"I heard it today and I couldn't help but sing along
'Cause every time I hear that song
I go back to the smell of an old gym floor
And the taste of salt on the Carolina shore
After graduation and drinkin' goodbye to friends
And I go back to watchin' summer fade to fall
Growin' up too fast and I do recall
Wishin' time would stop right in its tracks
Every time I hear that song, I go back, I go back
We all have a song that somehow stamped our lives
Takes us to another place and time..."
Kenny Chesney- I Go Back. What a jam, right? It is such a fun, summer song that can get you right in the feels at the same time. We all have had those times when we feel something, hear something, smell something, touch something, or see something that completely warps us back to a different place and time. It could be a song from high school that brings you back to the night you stayed out late and lied to your parents. It could be the smell of a particular perfume that makes you immediately feel the presence of your late Grandmother. It could be the sound of the city traffic that in that one moment transports you back to your 20s, when you moved far away from home, trying to make it on your own. It could be the taste of a specific alcoholic beverage that reminds you of your first hangover. It could be the fuzzy feeling of a pillow that makes you feel as though you are sitting on that 1970s couch that was in the basement of your parents' old house. One sense can take you back to some of the most prominent memories in your life or to some from your past that you might not have even realized you still held in your brain.
Good times, huh? Everyone loves those moments! But imagine if the memories or places you were taken to were not so happy. Imagine if they were dark, scary, confusing, anxiety provoking places. This is similar to what it is like to experience a Post Traumatic Stress Disorder (PTSD) flashback. A sound, an object, a scent, a person, a feeling, or a touch could trigger an emotional response to a previous trauma, i.e. abuse, neglect, violence, sexual assault, bullying, etc. The way that you are sent back in time to a fond memory... a flashback does the same thing but in a negative fashion. Sometimes, the responses that occur during a flashback can be so strong that the individual actually dissociates to avoid feeling them, meaning s/he basically detaches from reality or has an out of body experience. Not only does this happen during the flashbacks, but it also could have occurred during the initial trauma itself. To provide an example: Some survivors of sexual assault have discussed how they have either "blacked out" during the trauma or watched the incident occur from outside of their bodies from say a bird's eye view. They mentally detached themselves from the situation, as a defense mechanism to avoid actually having to feel or process what was happening to them. Although the involuntary dissociation assists in reducing physical/emotional reactions to trauma or flashbacks, it is not a healthy response to addressing and overcoming these situations. No one can live his/her life through utilizing defense mechanisms, dodging triggers, and avoiding emotions.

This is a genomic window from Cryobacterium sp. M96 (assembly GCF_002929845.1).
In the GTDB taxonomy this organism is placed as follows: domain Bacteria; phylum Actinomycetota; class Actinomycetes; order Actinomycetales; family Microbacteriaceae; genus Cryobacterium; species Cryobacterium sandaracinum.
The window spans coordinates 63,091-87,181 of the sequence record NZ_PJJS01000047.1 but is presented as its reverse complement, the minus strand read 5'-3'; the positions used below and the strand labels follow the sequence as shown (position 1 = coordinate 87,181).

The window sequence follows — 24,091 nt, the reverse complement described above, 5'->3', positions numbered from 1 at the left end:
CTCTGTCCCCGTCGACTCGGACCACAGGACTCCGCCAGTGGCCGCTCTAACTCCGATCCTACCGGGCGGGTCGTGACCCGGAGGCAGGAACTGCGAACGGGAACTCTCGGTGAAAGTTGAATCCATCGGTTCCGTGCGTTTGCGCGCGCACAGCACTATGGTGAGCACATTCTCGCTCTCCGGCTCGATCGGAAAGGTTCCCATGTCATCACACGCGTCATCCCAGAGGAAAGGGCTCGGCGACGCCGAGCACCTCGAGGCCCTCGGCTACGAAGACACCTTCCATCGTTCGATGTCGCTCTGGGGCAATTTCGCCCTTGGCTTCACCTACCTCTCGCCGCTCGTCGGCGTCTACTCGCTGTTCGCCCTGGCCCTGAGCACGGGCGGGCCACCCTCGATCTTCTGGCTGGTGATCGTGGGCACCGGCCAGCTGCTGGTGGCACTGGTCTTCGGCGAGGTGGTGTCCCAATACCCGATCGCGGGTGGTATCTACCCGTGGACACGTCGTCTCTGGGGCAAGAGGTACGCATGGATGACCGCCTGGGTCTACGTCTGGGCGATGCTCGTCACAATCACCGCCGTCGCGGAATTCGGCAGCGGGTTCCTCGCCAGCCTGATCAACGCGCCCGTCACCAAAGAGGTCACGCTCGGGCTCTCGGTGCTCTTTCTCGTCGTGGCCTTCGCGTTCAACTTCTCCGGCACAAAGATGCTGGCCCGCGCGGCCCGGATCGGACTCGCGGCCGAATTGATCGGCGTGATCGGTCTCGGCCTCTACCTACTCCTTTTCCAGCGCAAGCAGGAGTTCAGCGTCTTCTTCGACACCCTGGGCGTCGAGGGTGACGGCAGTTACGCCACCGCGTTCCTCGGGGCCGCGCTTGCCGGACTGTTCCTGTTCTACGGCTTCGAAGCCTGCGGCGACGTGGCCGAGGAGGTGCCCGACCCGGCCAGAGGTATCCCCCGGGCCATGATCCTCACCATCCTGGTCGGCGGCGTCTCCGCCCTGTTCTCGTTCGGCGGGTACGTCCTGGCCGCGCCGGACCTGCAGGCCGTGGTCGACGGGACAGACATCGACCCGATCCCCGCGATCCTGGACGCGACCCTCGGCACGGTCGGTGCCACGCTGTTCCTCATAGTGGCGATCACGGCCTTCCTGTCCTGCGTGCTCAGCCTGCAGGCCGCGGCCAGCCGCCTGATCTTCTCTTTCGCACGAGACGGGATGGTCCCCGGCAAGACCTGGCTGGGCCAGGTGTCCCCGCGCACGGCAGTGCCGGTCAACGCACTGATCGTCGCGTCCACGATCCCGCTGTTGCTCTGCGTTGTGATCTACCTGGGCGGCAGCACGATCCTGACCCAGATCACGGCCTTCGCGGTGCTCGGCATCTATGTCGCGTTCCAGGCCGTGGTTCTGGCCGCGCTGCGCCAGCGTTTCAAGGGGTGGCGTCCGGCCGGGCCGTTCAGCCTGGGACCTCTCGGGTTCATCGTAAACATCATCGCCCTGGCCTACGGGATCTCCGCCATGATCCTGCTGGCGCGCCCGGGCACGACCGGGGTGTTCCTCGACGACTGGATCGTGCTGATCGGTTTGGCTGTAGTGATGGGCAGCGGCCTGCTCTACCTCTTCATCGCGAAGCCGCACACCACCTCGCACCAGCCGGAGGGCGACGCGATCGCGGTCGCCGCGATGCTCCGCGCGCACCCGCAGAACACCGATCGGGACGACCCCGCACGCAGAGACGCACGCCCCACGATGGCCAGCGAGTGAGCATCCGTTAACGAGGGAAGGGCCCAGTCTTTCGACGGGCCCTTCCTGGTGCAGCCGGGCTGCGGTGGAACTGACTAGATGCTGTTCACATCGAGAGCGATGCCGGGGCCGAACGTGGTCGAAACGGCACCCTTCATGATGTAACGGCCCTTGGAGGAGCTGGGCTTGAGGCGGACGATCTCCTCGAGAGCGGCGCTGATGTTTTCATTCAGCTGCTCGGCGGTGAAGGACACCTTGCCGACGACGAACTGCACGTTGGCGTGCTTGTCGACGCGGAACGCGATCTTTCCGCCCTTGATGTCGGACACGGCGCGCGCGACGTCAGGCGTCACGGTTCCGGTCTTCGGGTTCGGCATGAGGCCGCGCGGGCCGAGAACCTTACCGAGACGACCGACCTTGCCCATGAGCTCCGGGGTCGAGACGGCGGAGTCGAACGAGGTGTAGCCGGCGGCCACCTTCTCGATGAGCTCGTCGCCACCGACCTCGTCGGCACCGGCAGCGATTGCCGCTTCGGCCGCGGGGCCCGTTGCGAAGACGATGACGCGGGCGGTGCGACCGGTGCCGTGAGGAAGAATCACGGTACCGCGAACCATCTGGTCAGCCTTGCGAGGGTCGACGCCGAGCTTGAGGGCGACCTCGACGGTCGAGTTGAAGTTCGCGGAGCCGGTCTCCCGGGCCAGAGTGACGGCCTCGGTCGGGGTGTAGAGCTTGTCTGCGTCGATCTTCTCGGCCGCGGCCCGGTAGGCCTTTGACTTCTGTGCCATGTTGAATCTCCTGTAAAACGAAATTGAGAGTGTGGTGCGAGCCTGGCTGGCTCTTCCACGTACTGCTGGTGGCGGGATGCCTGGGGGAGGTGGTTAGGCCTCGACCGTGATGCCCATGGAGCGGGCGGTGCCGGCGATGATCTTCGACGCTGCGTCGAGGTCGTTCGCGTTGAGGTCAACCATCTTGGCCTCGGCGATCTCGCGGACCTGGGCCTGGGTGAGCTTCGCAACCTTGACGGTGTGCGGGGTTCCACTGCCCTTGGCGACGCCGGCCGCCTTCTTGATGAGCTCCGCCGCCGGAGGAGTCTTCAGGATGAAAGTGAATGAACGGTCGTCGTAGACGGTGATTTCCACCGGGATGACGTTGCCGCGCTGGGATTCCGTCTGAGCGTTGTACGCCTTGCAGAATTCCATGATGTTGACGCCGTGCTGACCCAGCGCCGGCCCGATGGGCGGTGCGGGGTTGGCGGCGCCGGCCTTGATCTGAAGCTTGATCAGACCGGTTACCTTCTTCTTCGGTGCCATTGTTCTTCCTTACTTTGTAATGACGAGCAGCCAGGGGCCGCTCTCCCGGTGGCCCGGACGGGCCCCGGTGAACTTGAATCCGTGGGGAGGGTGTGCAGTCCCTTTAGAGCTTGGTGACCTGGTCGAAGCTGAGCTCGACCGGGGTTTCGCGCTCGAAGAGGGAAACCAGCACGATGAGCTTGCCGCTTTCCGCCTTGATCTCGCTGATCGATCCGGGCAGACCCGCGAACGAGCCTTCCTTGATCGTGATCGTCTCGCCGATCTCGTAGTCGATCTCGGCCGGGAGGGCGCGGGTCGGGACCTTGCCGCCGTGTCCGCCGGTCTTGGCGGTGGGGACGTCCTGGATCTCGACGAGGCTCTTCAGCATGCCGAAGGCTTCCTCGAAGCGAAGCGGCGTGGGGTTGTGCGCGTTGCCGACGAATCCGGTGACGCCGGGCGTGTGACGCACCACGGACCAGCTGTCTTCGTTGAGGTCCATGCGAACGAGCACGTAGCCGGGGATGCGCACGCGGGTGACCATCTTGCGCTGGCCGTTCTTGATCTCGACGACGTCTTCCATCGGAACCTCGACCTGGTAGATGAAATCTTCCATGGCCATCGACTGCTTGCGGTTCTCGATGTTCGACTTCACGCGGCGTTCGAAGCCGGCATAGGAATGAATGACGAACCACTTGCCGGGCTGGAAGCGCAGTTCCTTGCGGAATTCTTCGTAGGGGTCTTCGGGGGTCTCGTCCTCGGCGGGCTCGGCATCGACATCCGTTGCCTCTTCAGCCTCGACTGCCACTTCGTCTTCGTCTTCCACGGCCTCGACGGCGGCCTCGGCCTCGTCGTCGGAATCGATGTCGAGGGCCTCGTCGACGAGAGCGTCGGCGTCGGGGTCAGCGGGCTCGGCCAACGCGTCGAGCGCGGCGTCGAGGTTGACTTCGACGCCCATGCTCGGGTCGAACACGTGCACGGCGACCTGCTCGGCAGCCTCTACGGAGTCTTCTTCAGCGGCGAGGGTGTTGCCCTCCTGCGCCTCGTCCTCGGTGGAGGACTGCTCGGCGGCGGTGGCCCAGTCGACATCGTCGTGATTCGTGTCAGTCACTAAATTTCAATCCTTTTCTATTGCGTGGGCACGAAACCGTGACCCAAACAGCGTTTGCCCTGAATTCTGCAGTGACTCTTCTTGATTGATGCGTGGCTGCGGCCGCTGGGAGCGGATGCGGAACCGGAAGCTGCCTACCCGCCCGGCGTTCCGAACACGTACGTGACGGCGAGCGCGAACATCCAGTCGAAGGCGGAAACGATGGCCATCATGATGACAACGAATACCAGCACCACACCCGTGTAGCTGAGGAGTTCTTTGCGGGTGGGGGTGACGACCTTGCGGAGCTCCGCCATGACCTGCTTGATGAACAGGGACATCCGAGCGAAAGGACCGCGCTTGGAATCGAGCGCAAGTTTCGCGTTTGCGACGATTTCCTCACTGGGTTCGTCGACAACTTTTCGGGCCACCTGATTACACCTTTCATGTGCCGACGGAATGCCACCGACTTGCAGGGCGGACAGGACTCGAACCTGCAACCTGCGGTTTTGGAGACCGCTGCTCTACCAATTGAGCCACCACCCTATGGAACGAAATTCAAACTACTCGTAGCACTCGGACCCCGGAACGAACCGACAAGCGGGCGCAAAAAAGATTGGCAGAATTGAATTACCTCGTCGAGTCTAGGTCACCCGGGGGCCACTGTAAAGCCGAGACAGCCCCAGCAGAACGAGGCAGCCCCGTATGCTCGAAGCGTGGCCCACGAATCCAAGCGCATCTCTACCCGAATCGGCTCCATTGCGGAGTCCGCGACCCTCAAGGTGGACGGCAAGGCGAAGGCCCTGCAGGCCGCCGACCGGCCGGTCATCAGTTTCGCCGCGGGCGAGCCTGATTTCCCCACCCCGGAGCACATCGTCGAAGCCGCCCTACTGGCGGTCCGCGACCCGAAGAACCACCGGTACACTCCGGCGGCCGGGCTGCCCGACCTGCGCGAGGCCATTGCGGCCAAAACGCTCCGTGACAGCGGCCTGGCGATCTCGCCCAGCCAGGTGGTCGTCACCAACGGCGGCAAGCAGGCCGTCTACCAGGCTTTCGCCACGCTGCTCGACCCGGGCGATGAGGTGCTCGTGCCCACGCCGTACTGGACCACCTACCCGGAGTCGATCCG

To work through any form of trauma, it is imperative that you find a therapist that you feel comfortable with. It is difficult enough to get up the courage to attend therapy or discuss your "problems," don't make it worse by feeling stuck with a therapist that you do not feel hears or understands you. Once you have built rapport with your therapist, make sure you do not re-traumatize yourself. Sometimes, once we finally take the plunge to talk to someone about our life experiences, we end up dumping everything out on the table and cannot even control the rate at which our word vomit is flowing during the session. Although the initial emotional release might feel freeing, you also might soon find yourself overwhelmed, on edge, depressed, confused, or distraught. You have been suppressing your traumatic experience for what could be an extremely long time and now you just opened up that wound again. There are many different ways that your body and mind could react to this. Take your time. Take a breath. Slow down. Process. Heal strategically. Of course, your therapist will guide you through this; however, it is important for you to also be aware so that you can prepare for anything that happens during or in between therapy sessions.
If you or anyone you know is struggling with PTSD/flashbacks and needs someone to talk to, please feel free to reach out to me.